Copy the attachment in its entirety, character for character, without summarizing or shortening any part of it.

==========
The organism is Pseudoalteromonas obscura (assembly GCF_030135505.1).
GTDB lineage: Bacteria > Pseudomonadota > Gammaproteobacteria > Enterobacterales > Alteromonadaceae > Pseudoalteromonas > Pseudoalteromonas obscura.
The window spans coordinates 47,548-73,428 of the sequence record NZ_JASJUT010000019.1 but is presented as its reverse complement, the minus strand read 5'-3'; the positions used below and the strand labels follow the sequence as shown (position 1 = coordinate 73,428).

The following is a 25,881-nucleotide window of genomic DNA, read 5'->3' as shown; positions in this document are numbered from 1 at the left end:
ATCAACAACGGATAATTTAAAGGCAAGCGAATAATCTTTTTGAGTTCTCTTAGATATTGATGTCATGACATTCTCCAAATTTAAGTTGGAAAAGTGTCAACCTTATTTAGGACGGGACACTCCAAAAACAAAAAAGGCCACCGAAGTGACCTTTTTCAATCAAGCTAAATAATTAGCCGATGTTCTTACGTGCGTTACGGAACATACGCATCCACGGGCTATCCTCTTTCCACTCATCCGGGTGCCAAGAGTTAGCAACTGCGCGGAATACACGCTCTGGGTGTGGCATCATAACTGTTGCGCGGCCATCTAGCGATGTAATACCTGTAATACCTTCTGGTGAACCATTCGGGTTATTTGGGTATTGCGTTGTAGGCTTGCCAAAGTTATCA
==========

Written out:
The organism is Pseudoalteromonas obscura (assembly GCF_030135505.1).
GTDB lineage: Bacteria > Pseudomonadota > Gammaproteobacteria > Enterobacterales > Alteromonadaceae > Pseudoalteromonas > Pseudoalteromonas obscura.
The window spans coordinates 47,548-73,428 of the sequence record NZ_JASJUT010000019.1 but is presented as its reverse complement, the minus strand read 5'-3'; the positions used below and the strand labels follow the sequence as shown (position 1 = coordinate 73,428).

The following is a 25,881-nucleotide window of genomic DNA, read 5'->3' as shown; positions in this document are numbered from 1 at the left end:
ATCAACAACGGATAATTTAAAGGCAAGCGAATAATCTTTTTGAGTTCTCTTAGATATTGATGTCATGACATTCTCCAAATTTAAGTTGGAAAAGTGTCAACCTTATTTAGGACGGGACACTCCAAAAACAAAAAAGGCCACCGAAGTGACCTTTTTCAATCAAGCTAAATAATTAGCCGATGTTCTTACGTGCGTTACGGAACATACGCATCCACGGGCTATCCTCTTTCCACTCATCCGGGTGCCAAGAGTTAGCAACTGCGCGGAATACACGCTCTGGGTGTGGCATCATAACTGTTGCGCGGCCATCTAGCGATGTAATACCTGTAATACCTTCTGGTGAACCATTCGGGTTATTTGGGTATTGCGTTGTAGGCTTGCCAAAGTTATCA